This week I have had two different people write full letters in my honor supporting me in different ways, one was completely unsolicited and unexpected and melted my very being. The other letter I requested as a reference, brought me to tears and truly touched my heart. Seeing their description of me in their words, fills me with an incredibly high level of gratitude for the amazing people I have in my life near and far, as well as for the work I have done to arrive in the space I am in now. My family, friends, and mentors have also shared their honesty, insight, and compliments with me in recent years and in the more distant past, and these have given me the courage over time to be true to myself at a whole new level. Allowing myself to take in these supporter’s words and kindness, allowing myself to truly hear these messages and accept them, has filled my life with happiness and gratitude more than I have ever experienced. I have many things in my life that I can work on to improve and always will. With my village’s support and the growth that has followed, I am now focused on what is right about me instead of what I have been told is wrong. And this is a very big deal.
I have found my Muchness, but I will never be the same as before. I have found my Muchness and it is because I had people challenging me, supporting me and encouraging me, and I let them in and allowed them to be with me. Having a social support network is so critical for us humans. It has taken years for me to understand the depth of this. It is imperative that we see the value in having friendships and meaningful connections, and this is why I have created and am building Social Tinkering. This is the culmination of my journey so far and I realize this is a very personal story I am sharing with you, so I appreciate you coming along for the ride and taking the time to read this. By sharing our stories, we help each other in ways we are aware of and ways we may never know, and this is why I share mine. Perhaps my story today will trigger some thoughts for you that move you forward on your path. Maybe you can strongly relate to my story and this will make you feel less alone knowing other people have these experiences and long processes too. I hope it does and I hope you will continue to seek out and find your people as well, so that they may help you to rise up to reach the very best version of yourself you can be.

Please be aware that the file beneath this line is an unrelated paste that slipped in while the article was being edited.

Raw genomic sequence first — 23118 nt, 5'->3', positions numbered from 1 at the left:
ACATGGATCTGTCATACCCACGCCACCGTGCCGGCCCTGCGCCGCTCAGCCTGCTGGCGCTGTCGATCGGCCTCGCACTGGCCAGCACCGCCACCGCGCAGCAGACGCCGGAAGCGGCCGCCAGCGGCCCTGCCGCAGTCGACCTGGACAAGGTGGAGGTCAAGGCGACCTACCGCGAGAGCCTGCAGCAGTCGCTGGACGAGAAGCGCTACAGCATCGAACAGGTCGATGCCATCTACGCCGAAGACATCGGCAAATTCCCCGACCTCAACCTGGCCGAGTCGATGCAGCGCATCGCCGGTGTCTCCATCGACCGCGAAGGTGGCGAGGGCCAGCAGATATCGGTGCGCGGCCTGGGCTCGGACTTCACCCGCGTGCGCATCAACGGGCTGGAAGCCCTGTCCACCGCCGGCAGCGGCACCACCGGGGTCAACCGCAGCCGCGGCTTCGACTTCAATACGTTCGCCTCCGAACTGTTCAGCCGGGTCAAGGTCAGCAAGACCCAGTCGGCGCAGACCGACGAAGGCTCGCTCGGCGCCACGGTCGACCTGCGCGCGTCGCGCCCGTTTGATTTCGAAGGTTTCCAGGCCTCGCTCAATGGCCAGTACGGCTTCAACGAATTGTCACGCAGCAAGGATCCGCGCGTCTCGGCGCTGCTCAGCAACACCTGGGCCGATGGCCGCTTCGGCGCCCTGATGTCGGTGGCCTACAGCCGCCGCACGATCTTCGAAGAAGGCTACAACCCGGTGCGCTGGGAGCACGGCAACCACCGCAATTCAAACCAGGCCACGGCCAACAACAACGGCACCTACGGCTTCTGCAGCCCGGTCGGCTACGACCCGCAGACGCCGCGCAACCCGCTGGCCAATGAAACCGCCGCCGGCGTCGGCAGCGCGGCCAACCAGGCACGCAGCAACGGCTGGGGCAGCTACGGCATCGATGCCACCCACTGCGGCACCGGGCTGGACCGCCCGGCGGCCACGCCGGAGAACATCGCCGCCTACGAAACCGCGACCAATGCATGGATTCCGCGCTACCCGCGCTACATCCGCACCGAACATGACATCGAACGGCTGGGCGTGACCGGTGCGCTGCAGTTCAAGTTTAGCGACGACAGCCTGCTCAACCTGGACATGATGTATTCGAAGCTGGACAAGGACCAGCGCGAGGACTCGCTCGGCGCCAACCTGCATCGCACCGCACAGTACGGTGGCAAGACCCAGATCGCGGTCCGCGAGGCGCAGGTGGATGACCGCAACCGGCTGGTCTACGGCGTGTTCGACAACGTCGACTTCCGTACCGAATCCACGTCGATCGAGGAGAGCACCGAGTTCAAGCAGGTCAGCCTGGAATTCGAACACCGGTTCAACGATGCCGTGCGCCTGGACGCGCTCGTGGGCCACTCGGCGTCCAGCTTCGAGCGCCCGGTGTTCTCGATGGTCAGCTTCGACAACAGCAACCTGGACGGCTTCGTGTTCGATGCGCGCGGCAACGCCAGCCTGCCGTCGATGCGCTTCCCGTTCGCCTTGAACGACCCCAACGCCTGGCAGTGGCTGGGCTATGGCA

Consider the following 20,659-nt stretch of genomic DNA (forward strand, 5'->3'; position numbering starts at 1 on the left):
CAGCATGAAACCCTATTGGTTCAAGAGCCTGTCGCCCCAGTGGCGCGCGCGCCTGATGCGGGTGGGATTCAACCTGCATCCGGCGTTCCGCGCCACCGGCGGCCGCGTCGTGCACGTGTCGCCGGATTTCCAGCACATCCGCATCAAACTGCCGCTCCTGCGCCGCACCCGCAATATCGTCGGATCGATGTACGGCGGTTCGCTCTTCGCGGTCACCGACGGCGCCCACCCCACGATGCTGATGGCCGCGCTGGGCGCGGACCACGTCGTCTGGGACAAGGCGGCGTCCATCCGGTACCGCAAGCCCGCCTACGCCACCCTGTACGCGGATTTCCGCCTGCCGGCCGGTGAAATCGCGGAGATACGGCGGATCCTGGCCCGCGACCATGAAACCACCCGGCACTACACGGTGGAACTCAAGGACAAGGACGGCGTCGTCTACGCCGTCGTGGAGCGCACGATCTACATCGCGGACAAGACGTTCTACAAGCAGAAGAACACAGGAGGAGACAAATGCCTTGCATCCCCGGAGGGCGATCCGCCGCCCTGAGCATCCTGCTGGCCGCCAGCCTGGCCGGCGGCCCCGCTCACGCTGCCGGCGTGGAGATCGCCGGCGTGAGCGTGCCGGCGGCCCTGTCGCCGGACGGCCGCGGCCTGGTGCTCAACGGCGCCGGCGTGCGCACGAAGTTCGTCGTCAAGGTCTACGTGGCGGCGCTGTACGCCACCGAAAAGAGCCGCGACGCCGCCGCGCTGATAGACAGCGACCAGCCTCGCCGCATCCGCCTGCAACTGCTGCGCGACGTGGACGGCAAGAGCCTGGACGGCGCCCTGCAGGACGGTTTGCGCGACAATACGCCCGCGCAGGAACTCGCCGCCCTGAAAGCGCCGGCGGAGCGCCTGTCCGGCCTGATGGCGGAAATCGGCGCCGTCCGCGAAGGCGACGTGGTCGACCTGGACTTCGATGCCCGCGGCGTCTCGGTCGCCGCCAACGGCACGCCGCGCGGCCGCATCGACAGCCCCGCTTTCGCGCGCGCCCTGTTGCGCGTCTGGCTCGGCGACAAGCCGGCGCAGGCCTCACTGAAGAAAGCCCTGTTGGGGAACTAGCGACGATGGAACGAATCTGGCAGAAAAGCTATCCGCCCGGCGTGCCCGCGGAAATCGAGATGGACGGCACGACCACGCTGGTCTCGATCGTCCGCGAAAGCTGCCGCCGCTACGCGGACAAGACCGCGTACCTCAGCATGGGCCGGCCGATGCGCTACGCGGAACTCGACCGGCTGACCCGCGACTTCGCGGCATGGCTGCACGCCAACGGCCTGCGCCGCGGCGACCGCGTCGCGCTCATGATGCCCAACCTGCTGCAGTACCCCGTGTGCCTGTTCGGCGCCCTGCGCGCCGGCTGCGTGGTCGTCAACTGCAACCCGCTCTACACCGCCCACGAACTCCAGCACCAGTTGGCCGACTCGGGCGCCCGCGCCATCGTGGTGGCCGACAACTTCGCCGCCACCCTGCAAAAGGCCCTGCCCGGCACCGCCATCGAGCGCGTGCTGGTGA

Thank you for being here. Thank you for listening. And if you need to find your village, reach out to me as I am happy to help. It’s why I created Social Tinkering, after all.
“Do you ever wonder what it would be like to fly?”
~Mia Wasikowska, “Alice” – Tim Burton’s Alice in Wonderland